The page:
Currency Can Kill Your Movie
Hedging currency for a film production is one of the toughest decisions a producer has to make. It’s the practice of managing losses, as opposed to capturing gains.
Scenario: You’re scheduled to start pre-production in six weeks in Europe. While putting the finishing touches on your financing package an announcement comes out that Germany now has to bailout Poland – in addition to Portugal, Spain, Hungary, Iceland, Greece and others. Over the next few days, you watch as the Euro moves against the dollar from 1.64 to 1.50. So what does that mean; is this a good thing or a bad thing? Should you buy now or wait for something to turn around? What the exchange rate in your budget? Does your budget even have an exchange rate?
Manufacturing a film is an endless succession of zero-sum decisions. Every action has an equal and opposite reaction. Most actions tend to originate with the crew – while the reactions stem from the talent. Your currency is no exception. Knowing when to pull the trigger and “lock-in” your currency can be a stressful, no-win decision.
It’s no different than going on vacation and exchanging your hard earned dollars at the airport; each little tick in the exchange rate costs you a few bucks here and a few bucks there: slowly eroding the value of the few shekels you managed to squirrel-away for this vacation. Now imagine the impact those little foreign exchange ticks have on the value of the hundreds-of-thousands or millions you just raised to shoot your film. In this volatile world market, currency losses create sinkholes in your budget that are large enough to kill your project. If you don’t stabilize your currency from the get-go, hundreds-of-thousands of dollars can evaporate from your budget in the middle of principal photography. What do you slash in your budget to make-up those losses? Do you go back to your investor? Which babies do you kill first: VFX? Music? Locations? How about Genre? Your epic Civil War drama has just been reduced to a period slasher-pic on a farm.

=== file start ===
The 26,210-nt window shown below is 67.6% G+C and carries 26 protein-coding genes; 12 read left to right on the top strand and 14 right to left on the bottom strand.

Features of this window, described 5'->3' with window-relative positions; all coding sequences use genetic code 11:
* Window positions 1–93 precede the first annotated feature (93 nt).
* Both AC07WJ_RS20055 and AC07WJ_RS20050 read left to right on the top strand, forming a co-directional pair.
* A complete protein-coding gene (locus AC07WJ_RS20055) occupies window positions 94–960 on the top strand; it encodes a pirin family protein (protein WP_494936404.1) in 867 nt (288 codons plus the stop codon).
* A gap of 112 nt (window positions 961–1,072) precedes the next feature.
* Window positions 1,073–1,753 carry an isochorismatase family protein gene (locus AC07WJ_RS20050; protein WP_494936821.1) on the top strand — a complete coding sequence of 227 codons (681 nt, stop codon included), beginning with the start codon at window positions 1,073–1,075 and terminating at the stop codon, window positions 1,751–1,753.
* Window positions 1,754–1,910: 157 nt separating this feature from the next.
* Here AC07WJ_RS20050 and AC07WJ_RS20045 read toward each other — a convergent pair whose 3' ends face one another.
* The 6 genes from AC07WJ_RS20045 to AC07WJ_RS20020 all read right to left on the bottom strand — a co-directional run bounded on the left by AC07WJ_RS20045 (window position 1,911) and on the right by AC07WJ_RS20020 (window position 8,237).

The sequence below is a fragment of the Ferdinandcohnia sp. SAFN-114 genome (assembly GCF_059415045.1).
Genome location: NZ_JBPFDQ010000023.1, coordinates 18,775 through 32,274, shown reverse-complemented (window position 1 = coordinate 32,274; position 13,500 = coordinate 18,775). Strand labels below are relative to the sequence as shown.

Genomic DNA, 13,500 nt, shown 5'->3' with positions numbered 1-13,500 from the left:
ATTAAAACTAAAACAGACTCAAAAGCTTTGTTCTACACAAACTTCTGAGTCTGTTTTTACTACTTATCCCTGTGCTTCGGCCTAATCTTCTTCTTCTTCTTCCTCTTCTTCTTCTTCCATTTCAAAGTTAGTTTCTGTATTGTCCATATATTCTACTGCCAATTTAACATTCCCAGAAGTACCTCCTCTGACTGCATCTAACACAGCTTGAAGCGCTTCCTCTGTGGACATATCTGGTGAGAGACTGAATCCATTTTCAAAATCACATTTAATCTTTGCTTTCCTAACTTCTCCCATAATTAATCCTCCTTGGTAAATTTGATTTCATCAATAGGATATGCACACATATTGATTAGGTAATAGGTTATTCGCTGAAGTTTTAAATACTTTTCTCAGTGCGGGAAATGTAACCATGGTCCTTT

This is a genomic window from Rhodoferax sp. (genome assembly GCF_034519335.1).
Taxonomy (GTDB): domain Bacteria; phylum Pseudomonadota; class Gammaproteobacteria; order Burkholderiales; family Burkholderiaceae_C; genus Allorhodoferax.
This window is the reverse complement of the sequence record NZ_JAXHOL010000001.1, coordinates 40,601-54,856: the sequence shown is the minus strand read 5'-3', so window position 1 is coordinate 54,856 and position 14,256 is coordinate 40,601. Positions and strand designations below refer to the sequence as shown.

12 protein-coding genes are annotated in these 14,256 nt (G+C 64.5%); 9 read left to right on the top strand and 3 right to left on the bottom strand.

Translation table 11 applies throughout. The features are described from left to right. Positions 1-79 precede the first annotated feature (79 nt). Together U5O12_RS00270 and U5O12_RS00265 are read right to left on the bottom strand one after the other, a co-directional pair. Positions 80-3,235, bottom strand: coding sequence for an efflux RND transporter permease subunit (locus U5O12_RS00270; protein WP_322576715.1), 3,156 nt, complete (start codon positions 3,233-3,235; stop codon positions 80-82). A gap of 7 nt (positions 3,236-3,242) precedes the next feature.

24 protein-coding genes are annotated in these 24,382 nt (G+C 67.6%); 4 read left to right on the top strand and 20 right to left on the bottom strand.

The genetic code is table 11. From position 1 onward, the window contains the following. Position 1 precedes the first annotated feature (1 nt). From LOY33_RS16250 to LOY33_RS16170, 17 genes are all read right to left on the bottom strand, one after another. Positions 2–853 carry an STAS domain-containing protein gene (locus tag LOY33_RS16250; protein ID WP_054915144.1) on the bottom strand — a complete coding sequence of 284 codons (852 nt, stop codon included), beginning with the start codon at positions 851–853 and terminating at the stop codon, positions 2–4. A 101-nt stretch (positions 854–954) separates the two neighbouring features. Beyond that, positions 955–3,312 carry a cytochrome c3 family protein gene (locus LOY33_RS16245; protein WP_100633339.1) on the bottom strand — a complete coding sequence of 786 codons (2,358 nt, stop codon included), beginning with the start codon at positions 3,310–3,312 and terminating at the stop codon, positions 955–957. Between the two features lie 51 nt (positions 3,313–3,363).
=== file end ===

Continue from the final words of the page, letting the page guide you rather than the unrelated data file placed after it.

This can be averted if your currency issues are dealt with straightaway, but you mustn’t get emotional about it, and DO NOT try to “time the market.” Producers have a few options available to them for mitigating downside currency risk:
- Spot Market: If you have all the equity in place then you (or your investor) should buy all the currency up front on the Spot Market and get it over with.
- Forward FX Contract: If you still need to close your production loan, then coordinate with your equity investor to buy a Forward FX Contract NOW, which costs about 10% of the total amount of currency needed. Savvy producers will have an allocation in the budget for this amount. The Forward Contract allows you to (i) lock an exchange rate into your budget, (ii) purchase all your currency after your production loan closes and (iii) mitigates future currency losses.
- There are other Foreign Exchange (FX) products like Forward Window Contracts and Currency Options, but unless you really know what you’re doing, stick with the products listed above.
Sometimes currency fluctuations can work in the producer’s favor, creating surplus money in the budget. This is a rare, but truly wonderful feeling. IT NEVER LASTS. If you’re currency is up, then lock-it in immediately. Suze Orman says to cut your losses at 10%. Jeff Steele says to lock your currency at the first opportunity to do so — with the understanding that:
If you lock-in your currency and it’s value continues to go up, then your investors and producers will resent your impulsive “lack of faith”;
If you don’t lock-in your currency and its value drops, then your investors and producers will resent your stupidity.